At the BICSI Fall Exhibition, which took place September 30-October 2, Fluke Networks demonstrated technology that offers technicians a “third hand” during the fiber-inspection process. The company combined its FI-3000 FiberInspector Pro (which received a Cabling Innovators Award at the show) with a RealWear HMT-1 wearable rugged Android tablet in a prototype demonstration at its booth.
In a blog post leading up to the show and the demonstration, Fluke Networks’ Mark Mullins explained, “Sometimes it seems like you need an extra hand when you’re testing. For example, when using our FI-3000 FiberInspector Pro MPO camera, you need a hand to hold the connector, a second to hold the camera, and a third to run the phone or Versiv unit to view the images. Most of the time it’s not a big deal. For example, once you get the cable connected to the camera, you’ve got a free hand to operate the phone or Versiv. But it could help productivity in some cases if you had that third hand.”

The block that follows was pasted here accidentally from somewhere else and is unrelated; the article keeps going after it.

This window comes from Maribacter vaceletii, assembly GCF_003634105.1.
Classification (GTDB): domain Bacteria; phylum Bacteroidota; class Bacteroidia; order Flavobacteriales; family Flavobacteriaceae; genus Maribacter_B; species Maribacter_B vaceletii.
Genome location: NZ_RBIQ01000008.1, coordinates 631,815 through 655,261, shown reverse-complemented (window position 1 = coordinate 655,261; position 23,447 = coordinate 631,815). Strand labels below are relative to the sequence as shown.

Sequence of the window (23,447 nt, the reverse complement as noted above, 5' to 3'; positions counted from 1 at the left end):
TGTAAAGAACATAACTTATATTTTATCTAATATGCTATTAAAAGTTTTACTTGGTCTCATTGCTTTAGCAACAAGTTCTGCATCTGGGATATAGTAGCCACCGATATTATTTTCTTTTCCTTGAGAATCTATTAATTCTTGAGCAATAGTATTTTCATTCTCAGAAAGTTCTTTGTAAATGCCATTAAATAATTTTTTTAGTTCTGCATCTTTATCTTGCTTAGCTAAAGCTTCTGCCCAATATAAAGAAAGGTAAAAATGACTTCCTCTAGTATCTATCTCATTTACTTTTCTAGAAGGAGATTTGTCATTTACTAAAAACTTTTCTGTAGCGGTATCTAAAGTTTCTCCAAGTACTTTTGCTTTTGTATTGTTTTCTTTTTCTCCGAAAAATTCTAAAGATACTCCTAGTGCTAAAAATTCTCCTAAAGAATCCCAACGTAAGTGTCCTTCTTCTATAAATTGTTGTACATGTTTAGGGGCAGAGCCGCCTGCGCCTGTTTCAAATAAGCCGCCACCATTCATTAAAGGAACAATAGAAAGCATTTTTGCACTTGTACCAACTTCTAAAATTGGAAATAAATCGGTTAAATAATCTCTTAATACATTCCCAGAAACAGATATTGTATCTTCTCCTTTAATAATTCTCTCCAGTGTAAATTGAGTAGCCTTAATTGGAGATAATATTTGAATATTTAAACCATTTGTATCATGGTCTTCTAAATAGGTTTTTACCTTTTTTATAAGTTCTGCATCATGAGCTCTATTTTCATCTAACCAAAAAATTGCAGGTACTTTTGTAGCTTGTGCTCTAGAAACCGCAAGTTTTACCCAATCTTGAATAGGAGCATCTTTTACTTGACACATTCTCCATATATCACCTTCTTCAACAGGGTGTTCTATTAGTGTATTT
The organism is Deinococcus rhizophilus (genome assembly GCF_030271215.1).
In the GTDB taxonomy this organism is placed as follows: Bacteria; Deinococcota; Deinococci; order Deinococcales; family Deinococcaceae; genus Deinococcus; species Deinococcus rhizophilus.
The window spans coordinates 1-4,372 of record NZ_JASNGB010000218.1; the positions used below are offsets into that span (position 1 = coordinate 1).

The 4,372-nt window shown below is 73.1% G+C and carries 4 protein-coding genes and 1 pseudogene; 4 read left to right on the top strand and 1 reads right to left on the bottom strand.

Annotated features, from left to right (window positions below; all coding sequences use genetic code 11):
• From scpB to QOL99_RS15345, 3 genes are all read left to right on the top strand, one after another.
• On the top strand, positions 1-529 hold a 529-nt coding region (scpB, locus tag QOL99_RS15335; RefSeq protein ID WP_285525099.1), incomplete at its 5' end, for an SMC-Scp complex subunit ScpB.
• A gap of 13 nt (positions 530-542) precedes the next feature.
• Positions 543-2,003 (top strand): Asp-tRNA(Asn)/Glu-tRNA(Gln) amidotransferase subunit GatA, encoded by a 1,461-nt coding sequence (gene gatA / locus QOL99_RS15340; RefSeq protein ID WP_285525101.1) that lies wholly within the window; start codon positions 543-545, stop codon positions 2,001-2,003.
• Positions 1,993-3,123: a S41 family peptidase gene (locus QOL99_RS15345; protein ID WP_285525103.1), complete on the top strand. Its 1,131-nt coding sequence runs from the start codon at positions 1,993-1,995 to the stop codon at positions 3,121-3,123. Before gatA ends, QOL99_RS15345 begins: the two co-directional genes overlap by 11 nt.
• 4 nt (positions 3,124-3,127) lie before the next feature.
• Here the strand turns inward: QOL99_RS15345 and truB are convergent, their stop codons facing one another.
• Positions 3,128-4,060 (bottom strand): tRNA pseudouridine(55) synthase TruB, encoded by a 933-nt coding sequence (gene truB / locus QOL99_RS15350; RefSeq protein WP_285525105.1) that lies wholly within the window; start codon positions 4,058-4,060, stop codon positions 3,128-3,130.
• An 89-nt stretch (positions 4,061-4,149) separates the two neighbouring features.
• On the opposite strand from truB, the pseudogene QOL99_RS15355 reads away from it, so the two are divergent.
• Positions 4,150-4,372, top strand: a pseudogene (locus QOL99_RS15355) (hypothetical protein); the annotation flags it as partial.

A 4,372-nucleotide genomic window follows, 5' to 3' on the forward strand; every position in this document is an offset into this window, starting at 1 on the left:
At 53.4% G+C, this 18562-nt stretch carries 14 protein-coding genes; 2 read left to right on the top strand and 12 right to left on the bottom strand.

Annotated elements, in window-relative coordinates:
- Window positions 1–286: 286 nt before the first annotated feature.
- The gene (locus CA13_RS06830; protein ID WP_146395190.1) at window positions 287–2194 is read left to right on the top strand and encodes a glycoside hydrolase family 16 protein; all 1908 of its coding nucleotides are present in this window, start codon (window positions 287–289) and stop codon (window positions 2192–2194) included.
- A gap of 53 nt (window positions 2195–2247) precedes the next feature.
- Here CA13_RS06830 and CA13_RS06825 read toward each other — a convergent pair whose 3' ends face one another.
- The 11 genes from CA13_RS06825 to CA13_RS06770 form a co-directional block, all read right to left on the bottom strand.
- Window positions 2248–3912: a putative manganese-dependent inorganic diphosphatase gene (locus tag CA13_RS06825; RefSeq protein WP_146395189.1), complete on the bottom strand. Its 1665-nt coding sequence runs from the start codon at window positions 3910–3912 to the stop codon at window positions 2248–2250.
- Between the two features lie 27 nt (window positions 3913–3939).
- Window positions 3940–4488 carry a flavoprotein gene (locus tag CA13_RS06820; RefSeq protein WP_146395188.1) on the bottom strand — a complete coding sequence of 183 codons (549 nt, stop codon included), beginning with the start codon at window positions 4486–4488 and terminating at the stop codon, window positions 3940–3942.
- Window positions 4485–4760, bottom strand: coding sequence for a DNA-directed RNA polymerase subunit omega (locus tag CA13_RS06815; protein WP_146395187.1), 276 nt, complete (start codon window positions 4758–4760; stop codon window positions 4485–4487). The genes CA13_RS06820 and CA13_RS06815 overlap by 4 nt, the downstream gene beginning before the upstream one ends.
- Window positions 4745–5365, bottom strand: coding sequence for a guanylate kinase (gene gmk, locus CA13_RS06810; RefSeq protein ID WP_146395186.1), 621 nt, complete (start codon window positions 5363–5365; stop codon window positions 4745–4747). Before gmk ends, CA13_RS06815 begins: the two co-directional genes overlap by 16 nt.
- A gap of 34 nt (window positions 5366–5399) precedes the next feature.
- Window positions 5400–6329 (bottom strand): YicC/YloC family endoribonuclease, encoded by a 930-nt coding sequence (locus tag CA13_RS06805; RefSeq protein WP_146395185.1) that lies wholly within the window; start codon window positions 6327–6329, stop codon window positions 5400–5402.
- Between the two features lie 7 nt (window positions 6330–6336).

He then explained that in its efforts to address this ease-of-use issue, Fluke Networks teamed up with RealWear of Vancouver, WA to develop the “hands-free” solution using a RealWear HMT-1 wearable rugged Android tablet (pictured, in use).
Mullins explained the tablet is “a head-mounted Android device, with a high-resolution micro display that fits just below the user’s line of sight and views like a 7-inch tablet. That allows you to look down at the display and look up to see what you’re working on. It features advanced voice recognition with four microphones for control even in noisy environments.” Because it operates from -20 to +50 degrees Celsius, and is resistant to dust, water, and drops, it can work just about anywhere.
The demonstration at the BICSI exhibition “allows customers to control the FI-3000 through the HMT-1’s advanced voice recognition command system using the Android version of the FI-IN application, Mullins further explained. Users can focus the camera manually or automatically, and initiate an autotest that scans the fibers on the endface, then presents a pass/fail result indicating whether the endface is clean per IEC 61300-3-35 standards. The user can see the endface in the head-mounted display and use the voice commands to zoom in and then pan across the entire endface by moving his or her head.
Fluke Networks’ objective in demonstrating this capability at the BICSI show was to get feedback from users to see if there is enough interest to pursue this capability as a fully developed product—for fiber inspection or other applications.